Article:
Wake-up call in census data

Posted on May 3, 2008 in Equality Debates, Governance Debates, Inclusion Debates

TheStar.com – comment/editorial – Wake-up call in census data
May 03, 2008

The rich are getting richer, the poor are getting poorer, and the middle class is flatlining. That was the daunting message this week from Statistics Canada in its analysis of data from the latest census in comparison to the numbers from a quarter-century ago.

For individuals, “median” earnings (the point at which half of the population are higher and half are lower) rose just $53 from $41,348 in 1980 (adjusted for inflation) to $41,401 in 2005, reported StatsCan. That connotes a middle class on a treadmill.

Yes, as the National Post was quick to point out on its front page yesterday in a column that accused StatsCan of promoting “class warfare,” family incomes are up for both rich and poor (although more for the former than the latter). But that is because there are far more two-income families than there were in 1980. People are working harder, in many cases just to stay even.

And in the Toronto area, median family incomes actually fell from 2000 to 2005. That prompted one urban expert to tell the Star that Toronto risks becoming “a city of the servant class.”

StatsCan’s message ought to (but probably won’t) stifle the siren calls from the neo-conservatives for yet more cuts in taxes and government programs. For the progressive income tax and government social programs are the only bulwarks against an even wider gap between rich and poor in Canada. (StatsCan’s earnings figures are pre-tax and do not include income from government transfers.)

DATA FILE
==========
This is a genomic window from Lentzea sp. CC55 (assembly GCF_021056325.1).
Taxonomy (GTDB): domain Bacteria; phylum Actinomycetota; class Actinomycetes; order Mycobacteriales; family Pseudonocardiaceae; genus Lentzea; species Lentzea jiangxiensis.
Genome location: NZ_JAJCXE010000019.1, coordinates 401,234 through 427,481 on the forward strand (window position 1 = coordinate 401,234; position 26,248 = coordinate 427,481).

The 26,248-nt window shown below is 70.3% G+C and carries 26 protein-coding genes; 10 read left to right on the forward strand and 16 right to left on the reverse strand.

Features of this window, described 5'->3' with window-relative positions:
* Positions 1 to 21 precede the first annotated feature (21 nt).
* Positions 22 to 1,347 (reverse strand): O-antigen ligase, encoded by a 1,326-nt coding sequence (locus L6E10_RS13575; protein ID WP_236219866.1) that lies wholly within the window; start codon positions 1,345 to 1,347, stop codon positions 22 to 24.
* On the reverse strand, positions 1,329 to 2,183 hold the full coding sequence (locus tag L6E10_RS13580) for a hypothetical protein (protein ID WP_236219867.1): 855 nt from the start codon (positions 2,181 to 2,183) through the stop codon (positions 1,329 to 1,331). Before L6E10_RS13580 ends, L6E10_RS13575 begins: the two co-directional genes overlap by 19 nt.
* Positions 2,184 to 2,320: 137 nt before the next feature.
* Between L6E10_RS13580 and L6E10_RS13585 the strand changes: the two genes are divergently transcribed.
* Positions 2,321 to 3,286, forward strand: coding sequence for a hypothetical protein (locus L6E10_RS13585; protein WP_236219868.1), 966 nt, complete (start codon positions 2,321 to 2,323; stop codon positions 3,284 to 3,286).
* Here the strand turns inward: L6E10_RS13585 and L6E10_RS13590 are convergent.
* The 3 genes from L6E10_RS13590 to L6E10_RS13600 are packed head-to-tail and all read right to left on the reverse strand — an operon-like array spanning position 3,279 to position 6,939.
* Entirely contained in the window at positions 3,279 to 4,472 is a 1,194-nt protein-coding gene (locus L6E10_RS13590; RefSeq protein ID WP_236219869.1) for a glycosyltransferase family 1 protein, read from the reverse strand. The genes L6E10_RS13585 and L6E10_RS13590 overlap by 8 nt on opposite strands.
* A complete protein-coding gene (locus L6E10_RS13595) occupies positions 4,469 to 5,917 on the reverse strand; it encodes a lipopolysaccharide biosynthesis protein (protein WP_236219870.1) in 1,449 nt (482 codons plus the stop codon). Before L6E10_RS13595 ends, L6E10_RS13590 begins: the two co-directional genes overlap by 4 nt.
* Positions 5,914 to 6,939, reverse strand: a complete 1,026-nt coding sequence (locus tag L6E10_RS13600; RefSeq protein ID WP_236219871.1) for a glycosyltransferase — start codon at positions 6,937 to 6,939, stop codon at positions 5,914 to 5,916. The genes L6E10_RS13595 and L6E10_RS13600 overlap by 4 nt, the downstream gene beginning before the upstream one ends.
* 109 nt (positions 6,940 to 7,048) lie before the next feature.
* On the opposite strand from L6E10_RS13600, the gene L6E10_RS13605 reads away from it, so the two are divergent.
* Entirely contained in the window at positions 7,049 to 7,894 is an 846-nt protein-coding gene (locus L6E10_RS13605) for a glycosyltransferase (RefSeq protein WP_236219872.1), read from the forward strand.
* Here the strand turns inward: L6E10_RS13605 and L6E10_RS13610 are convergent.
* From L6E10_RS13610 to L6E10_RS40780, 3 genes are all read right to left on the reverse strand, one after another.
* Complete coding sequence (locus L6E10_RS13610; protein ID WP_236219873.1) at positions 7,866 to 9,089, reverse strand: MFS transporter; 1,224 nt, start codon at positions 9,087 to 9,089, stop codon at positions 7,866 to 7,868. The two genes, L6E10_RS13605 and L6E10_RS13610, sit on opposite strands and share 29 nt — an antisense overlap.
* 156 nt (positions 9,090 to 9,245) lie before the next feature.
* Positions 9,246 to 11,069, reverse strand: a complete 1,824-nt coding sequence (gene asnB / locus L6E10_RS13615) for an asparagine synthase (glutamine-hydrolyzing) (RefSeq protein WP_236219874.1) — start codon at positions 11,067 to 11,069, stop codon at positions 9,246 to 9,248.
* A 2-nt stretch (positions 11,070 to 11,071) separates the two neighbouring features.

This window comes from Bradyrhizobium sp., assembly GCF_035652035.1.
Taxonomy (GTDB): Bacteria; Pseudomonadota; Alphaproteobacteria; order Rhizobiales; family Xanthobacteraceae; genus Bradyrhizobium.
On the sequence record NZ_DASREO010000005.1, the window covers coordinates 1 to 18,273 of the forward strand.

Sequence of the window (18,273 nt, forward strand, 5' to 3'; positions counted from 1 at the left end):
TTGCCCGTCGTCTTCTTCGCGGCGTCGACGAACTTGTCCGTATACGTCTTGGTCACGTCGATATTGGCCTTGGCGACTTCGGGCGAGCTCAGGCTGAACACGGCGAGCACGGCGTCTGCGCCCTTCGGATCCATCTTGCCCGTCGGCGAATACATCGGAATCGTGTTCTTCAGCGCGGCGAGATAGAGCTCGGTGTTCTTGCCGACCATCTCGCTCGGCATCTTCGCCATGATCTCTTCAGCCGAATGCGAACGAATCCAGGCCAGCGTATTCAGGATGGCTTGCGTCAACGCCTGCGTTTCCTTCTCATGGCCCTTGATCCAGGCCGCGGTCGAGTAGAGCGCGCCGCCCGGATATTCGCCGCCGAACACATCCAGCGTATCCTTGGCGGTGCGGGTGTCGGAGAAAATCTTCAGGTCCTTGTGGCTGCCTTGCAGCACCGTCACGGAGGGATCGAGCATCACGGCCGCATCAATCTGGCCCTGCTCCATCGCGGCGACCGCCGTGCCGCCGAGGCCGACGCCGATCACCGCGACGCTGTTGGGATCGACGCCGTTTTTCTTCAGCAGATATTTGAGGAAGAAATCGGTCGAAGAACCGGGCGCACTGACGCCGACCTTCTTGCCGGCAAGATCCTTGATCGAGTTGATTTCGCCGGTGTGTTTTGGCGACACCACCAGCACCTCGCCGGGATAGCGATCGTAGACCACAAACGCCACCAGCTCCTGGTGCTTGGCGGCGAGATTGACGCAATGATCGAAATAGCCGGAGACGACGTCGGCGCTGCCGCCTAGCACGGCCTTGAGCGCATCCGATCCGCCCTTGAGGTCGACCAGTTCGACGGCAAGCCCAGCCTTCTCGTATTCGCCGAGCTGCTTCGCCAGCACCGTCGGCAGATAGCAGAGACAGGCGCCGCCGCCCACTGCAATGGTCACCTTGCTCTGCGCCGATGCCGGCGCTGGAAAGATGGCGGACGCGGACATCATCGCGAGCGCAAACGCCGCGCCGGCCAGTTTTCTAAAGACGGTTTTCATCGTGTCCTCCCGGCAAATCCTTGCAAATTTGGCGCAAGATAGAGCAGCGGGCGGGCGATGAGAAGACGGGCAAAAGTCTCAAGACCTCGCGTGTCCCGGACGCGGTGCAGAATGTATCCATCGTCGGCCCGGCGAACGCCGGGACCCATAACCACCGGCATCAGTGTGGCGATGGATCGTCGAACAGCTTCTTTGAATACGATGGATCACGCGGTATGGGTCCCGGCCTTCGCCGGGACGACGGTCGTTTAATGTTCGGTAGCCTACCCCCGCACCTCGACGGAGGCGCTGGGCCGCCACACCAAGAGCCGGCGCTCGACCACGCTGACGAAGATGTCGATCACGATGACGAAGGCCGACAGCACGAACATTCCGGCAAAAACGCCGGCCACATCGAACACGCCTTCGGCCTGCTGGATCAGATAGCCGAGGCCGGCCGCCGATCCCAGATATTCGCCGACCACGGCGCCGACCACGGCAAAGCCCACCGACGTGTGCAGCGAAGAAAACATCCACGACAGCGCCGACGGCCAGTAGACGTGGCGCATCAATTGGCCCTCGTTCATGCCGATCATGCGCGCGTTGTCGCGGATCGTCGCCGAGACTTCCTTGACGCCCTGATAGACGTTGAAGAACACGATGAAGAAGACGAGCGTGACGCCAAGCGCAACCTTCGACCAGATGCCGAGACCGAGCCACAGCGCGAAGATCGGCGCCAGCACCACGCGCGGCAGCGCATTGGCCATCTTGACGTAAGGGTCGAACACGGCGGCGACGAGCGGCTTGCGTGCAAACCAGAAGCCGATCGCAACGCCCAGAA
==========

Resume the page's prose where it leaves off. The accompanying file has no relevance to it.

Indeed, one could argue that the census numbers make a case for repairing the damage that was done to our social safety net by neo-con inspired policies that were implemented in the 1990s at the federal, provincial and municipal levels. These include cuts in welfare payments (22 per cent in Ontario), severe restrictions on Employment Insurance (so that most unemployed people no longer qualify for it), abolition of social housing programs, reduction of income surtaxes and capital gains taxes, and imposition of higher user fees for recreational programs. One could add to that list the more recent elimination of a national daycare program and abrogation of the Kelowna accord by the federal Conservatives.

We also clearly need to do more to help settle immigrants. According to StatsCan, male immigrants today are getting just 63 cents for every dollar earned by Canadian-born men. That’s down significantly from 85 cents in 1980. The numbers for female immigrants are even worse. It’s a deeply worrisome trend.

These are all numbers to keep in mind the next time that federal Finance Minister Jim Flaherty argues that what we really need is more tax cuts.

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